I Miss David Halberstam Already

Didn't know the man, but I have been reading a lot of articles about him, and I wish I had known him.

He has always been a BIG NAME. DAVID HALBERSTAM. Yes, he's a guy who sometimes wrote about basketball, including his legendary book about my favorite team ("The Breaks of the Game" about Bill Walton and the Blazers). He even wrote for this very website.

To me, however, he mostly wrote BIG BOOKS about IMPORTANT STUFF. He changed the Vietnam War. He helped America heal after 9/11. He was one of a very few writers who was genuinely powerful. He was a huge tall man with a huge deep voice.

But now that he has died at the age of 73, in a car accident in California, I'm learning from all these touching obituaries (why did he have to die for all these great stories to come out?) that he was also just a really good, decent human.

UPDATE: I'm slipping in this great column about Halberstam from his friend, Seattle Times columnist Steve Kelley, who worked alongside Halberstam covering the 1979-80 Portland Trail Blazers:

There was so much reporting to do and David kept pushing me to ask the tough questions, even when sometimes I felt a wave of nausea come over me before I went into a news conference.

He pushed me the way great coaches push their players.

And David didn't suffer whiners well.

When I would complain that Trail Blazers coach Jack Ramsay was angry at me, or mention that Lucas wasn't speaking to me, or team president Harry Glickman was upset, David would put the moments in perspective.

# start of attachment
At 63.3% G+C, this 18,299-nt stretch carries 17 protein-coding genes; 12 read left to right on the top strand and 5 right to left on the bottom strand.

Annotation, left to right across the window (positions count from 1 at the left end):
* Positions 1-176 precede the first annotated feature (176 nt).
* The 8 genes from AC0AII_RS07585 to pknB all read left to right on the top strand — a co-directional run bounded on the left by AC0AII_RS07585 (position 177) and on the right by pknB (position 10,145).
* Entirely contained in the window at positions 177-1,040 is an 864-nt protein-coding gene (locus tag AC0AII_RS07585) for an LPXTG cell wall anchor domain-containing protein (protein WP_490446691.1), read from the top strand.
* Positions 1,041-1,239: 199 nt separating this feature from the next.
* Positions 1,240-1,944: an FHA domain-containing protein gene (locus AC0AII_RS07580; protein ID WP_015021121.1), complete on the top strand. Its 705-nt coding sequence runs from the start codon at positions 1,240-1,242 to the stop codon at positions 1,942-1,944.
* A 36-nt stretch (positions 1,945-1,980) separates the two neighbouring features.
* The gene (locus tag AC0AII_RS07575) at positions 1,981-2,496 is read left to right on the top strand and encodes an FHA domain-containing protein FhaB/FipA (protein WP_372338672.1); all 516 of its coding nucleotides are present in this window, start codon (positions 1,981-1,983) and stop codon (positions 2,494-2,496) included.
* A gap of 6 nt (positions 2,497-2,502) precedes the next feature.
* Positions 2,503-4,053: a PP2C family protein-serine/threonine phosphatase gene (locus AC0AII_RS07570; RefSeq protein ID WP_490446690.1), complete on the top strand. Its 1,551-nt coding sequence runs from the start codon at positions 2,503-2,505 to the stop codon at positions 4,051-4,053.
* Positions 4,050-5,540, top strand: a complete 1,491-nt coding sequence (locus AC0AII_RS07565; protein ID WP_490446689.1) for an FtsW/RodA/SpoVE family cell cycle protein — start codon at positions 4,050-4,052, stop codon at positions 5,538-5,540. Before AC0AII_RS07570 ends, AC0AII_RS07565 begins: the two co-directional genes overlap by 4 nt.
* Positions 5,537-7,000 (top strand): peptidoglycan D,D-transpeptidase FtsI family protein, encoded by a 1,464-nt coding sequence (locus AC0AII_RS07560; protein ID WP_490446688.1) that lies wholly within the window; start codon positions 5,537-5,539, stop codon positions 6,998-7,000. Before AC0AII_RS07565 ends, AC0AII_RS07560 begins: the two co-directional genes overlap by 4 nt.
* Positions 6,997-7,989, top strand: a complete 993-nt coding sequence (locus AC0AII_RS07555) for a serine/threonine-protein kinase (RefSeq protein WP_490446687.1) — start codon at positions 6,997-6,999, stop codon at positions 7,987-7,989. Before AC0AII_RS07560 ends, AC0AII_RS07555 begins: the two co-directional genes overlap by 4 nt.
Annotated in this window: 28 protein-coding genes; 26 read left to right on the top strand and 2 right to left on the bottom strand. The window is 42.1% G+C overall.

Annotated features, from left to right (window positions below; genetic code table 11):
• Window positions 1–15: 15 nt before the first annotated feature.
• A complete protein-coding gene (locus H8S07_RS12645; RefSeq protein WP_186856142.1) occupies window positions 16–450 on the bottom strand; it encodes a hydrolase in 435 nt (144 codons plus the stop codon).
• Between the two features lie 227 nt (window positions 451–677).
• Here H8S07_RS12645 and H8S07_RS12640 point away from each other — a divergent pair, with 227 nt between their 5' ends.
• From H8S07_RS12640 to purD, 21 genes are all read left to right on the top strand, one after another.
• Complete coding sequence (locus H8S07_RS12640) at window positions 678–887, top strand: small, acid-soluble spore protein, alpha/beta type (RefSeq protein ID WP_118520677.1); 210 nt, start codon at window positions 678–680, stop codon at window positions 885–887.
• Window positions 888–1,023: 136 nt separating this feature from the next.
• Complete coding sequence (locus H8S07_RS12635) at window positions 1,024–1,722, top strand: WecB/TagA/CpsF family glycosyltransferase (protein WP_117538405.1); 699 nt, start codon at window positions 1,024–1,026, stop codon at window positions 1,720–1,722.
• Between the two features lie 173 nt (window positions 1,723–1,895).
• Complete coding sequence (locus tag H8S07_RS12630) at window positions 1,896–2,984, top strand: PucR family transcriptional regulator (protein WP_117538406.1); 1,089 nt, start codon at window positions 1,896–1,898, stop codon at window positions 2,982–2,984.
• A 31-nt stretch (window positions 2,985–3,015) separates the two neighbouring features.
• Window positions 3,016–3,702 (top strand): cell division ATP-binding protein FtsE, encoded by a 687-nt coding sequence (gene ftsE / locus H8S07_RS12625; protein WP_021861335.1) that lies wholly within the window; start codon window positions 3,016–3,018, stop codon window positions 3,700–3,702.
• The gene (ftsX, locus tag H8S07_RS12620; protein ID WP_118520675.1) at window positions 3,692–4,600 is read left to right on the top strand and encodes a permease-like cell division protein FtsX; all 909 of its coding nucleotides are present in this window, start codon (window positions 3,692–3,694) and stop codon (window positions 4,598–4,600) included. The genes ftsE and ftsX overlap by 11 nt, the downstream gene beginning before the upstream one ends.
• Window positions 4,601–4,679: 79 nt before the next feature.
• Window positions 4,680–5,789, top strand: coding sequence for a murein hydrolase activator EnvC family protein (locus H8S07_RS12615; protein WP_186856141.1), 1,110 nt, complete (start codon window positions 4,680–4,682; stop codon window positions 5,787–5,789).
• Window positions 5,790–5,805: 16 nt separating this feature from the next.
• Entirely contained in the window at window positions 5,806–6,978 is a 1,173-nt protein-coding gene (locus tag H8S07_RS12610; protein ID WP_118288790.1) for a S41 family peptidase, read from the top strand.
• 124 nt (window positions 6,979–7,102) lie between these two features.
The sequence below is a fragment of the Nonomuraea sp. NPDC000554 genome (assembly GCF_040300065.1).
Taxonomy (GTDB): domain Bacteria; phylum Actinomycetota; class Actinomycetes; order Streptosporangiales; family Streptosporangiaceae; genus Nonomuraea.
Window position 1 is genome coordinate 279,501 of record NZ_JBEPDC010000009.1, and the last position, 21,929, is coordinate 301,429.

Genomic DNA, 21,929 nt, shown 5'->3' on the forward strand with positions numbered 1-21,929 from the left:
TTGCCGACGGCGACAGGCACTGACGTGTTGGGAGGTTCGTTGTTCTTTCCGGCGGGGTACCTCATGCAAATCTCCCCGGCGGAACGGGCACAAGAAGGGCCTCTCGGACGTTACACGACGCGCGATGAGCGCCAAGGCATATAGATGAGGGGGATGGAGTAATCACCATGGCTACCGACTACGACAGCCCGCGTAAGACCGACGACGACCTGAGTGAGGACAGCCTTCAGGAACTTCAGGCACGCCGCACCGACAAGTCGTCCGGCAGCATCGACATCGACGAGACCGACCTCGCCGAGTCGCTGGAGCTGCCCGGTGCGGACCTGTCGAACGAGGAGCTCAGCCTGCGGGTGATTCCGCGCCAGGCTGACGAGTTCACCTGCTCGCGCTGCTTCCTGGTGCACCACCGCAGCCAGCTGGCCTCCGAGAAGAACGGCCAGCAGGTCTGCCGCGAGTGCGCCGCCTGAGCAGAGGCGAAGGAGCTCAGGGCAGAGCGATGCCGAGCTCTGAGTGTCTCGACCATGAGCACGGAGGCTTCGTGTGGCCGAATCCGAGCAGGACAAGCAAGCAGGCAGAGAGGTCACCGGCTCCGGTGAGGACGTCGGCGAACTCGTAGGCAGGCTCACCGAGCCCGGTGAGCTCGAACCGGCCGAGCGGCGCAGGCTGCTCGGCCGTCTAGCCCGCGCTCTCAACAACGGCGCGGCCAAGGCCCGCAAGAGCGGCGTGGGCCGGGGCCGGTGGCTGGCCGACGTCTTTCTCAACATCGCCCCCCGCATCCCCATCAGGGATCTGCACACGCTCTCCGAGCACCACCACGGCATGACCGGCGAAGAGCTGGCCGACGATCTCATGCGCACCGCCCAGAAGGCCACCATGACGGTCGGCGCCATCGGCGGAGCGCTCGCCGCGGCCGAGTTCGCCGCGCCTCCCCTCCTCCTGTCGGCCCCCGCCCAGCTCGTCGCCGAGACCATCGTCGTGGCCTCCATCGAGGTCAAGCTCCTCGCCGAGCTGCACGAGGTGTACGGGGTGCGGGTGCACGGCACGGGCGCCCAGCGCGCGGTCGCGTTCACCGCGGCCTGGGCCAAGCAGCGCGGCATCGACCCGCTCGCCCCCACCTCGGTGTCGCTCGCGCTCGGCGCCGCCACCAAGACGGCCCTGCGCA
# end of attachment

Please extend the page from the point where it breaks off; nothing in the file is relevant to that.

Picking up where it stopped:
"When I was covering the war in the Congo, I had to sprint across the street from the hotel to the Western Union office, dodging snipers' bullets, just to get my story sent back to The Times," he once snarled at me. "Don't you back down from Harry Glickman."

I didn't, because I didn't want to let down David.

Similarly, Jon Meacham writes on Newsweek.com:

Over drinks and at dinner, he would dispense avuncular counsel in a deep and resonant voice that, I think, put John Houseman and Charlton Heston to shame. Halberstam so adored his life with his wife, Jean, and his daughter, Julia, that a standard sermon to younger journalists in New York revolved around the wonders-even the necessity-of raising one's family in the city. "It's so important," he would say, and he sounded so sure, so certain, so Godlike that you found yourself wondering how you could even have considered anything else, even if you never had.

A few years ago, less than a month after the attacks of September 11, he and I were together in Sewanee, Tennessee, at The University of the South, where Halberstam was receiving an honorary degree. From his days in Mississippi (and later, in Nashville) he had always loved the South, and he savored audiences, especially audiences of young people. In that grim season of terror, he took a moment from his more formal remarks on the nature of the new war and said, "I would like to add a word for the students here. You are going to be fine." His hope endured; his confidence in the country he loved and served so long with the power of his pen and the acuity of his vision was undiminished. His generation, he said, had overcome Pearl Harbor; the one coming up would survive and thrive in the face of a different global threat.